If you run any kind of online business, you’re almost guaranteed to be sending out invoice emails regularly. At Postmark (hi 👋) we help thousands of customers delivers theirs every day, and we put together a list of helpful guidelines to help you write and send effective invoice emails with great deliverability in mind.
A well-designed invoice has two main jobs: let a recipient know a payment is due and give them the details they need to fulfill it. To make it happen, ensure your invoice emails follow these guidelines:
Use your subject line and pre-header space to let the recipient know a payment needs to be made. If you’re using Gmail’s Inbox Actions, include a link to the primary action for extra helpfulness.
Have a clear, unambiguous ‘From’ address with the name of the company that sent the email. For example, an email from us might say “Postmark Support” or “Postmark Billing.” Unless your company is big enough for those to be different departments, “company name” is likely enough.
Accepting replies from customers is particularly important when dealing with payments—you do not want them to experience an issue, be unable to contact you about it, and cancel their subscription/skip a payment as a result. Avoid a noreply@ address wherever possible, and make sure you clearly explain how to get in touch with customer support should anyone need to.
To help customers process your invoices, at a minimum you’ll need to state:
Total amount due
Invoice due date
Payment details (e.g. an account number) for manual processing
A CTA taking people to a payment page for online payment
Accepted payment methods, if applicable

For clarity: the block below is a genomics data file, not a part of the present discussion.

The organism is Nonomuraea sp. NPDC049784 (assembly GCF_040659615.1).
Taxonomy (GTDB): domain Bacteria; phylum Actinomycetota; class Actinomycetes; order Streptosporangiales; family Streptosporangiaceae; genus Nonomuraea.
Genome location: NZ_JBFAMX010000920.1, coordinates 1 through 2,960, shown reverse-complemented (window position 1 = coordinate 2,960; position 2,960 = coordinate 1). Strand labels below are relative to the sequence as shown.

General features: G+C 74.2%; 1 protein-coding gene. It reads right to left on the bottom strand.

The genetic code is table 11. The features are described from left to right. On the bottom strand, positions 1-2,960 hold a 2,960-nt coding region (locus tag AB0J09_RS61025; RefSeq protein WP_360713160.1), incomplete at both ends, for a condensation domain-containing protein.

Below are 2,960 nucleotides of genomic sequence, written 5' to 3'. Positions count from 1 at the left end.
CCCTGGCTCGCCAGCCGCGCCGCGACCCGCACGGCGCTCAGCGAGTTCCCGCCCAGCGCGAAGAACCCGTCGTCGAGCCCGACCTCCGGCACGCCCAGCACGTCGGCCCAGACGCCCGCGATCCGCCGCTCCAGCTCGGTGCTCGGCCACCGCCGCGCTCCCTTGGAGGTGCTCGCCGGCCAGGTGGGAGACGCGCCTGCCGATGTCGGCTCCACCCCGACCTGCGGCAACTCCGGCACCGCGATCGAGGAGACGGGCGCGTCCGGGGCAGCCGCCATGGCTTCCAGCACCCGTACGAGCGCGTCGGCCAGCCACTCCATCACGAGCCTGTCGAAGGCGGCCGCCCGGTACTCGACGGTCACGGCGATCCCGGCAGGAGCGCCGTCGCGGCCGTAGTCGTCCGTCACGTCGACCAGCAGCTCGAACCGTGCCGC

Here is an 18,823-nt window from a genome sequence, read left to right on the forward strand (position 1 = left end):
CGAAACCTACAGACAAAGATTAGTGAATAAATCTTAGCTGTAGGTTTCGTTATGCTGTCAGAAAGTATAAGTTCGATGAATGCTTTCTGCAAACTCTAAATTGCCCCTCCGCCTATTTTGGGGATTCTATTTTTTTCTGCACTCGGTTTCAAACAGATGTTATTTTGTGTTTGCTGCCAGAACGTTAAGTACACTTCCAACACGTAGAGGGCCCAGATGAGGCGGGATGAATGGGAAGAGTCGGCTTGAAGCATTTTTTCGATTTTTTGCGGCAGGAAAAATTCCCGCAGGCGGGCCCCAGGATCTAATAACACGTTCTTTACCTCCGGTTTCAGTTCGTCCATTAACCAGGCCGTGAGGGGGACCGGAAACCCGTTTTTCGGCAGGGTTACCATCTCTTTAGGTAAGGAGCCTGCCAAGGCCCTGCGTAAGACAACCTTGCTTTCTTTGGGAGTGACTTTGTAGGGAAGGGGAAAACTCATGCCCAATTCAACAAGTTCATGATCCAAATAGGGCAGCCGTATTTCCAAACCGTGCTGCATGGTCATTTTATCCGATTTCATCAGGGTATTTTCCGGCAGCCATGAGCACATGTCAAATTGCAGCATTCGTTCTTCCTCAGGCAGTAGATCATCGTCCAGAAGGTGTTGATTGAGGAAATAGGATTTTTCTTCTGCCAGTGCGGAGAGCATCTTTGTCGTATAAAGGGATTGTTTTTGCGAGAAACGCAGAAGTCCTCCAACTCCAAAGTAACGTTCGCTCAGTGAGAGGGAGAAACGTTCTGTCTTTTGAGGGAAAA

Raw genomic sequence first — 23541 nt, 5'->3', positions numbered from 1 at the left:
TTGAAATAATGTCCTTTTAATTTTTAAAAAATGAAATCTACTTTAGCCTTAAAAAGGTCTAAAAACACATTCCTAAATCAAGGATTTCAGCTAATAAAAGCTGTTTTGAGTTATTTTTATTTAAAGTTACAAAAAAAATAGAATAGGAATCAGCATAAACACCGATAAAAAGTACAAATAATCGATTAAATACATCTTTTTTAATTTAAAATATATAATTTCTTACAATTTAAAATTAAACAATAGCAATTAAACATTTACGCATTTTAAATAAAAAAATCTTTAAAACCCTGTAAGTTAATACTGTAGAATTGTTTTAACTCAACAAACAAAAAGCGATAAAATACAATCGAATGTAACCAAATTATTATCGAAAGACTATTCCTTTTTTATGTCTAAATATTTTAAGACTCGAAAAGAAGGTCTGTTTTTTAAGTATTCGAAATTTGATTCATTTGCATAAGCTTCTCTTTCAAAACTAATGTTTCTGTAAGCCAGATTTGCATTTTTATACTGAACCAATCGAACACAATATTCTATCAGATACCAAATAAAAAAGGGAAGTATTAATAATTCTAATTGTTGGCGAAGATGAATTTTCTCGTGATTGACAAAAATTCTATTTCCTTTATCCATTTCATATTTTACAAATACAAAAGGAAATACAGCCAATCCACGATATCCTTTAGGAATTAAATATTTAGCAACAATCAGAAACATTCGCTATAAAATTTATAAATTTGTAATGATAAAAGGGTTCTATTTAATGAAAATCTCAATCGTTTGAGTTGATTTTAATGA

Your invoice emails will probably be filed away by folks in the accounting department. To make their jobs easier, consider attaching a printable PDF of the invoice to the email.
Test extensively on the mobile devices used by your customers (e.g. with a device testing lab or a tool like Litmus), and use media queries to ensure your invoices look great on smaller screens.
While you can obviously personalize your invoice emails with your brand logo and colors, there is no need to reinvent the wheel or start from scratch every time. Save yourself some time by using a content-ready, mobile-friendly, and beautiful-across-all-major-clients template like the one we’re sharing here.
At Postmark, we’re big fans of transactional emails that get delivered quickly and reliably. That’s why we are adding a few extra tips to ensure great deliverability and timely responses from your customers:
Implement BIMI so your customers’ inbox will display your logo next to your authenticated email invoice. Check out the BIMI implementation steps here (spoiler alert: you will need to set up DMARC compliance, your logo, and update your DNS with the BIMI TXT record).
Note: if you cannot set up BIMI, you can try to use default avatars for your application’s email addresses, so that users can see application avatars instead of the generic default avatar for their mail client.
Consider email authentication and markup: like all transactional emails, invoices are important for your business, so you shouldn’t neglect anything that can improve delivery rates or protect your brand from email security issues. By setting up your SPF, DKIM, and DMARC standards, you’re sending additional trust signals to email inbox providers, protecting your domain from being spoofed, and building a reputation to ensure high delivery in the future.
Monitor delivery and open rates: it’s very common to closely monitor results for email marketing campaigns, but transactional emails like invoices are just as susceptible to problems (we’ve seen cases where simply including a company’s phone numbers led to any emails with that phone number going straight to the spam folder). Frequently review your delivery statistics for each type of transactional email you send (not just invoices!) to ensure none of them are encountering delivery issues.
One more pro tip 🔥: if your customers don’t take action after receiving your invoice, you’ll find yourself with an outstanding payment. When this happens, it helps to have a follow-up payment reminder email ready to go: send it a few days after the first notification to remind customers of the action they still need to take.
You can mostly re-use the same invoice email template as before, including the .pdf attachment, but subtly tweak the subject line (e.g. by adding the word “reminder”) and the main body (e.g. by clearly stating the payment is overdue, clarifying whether there will be any late payment fees, and adding a timeframe the customer needs to send it your way by).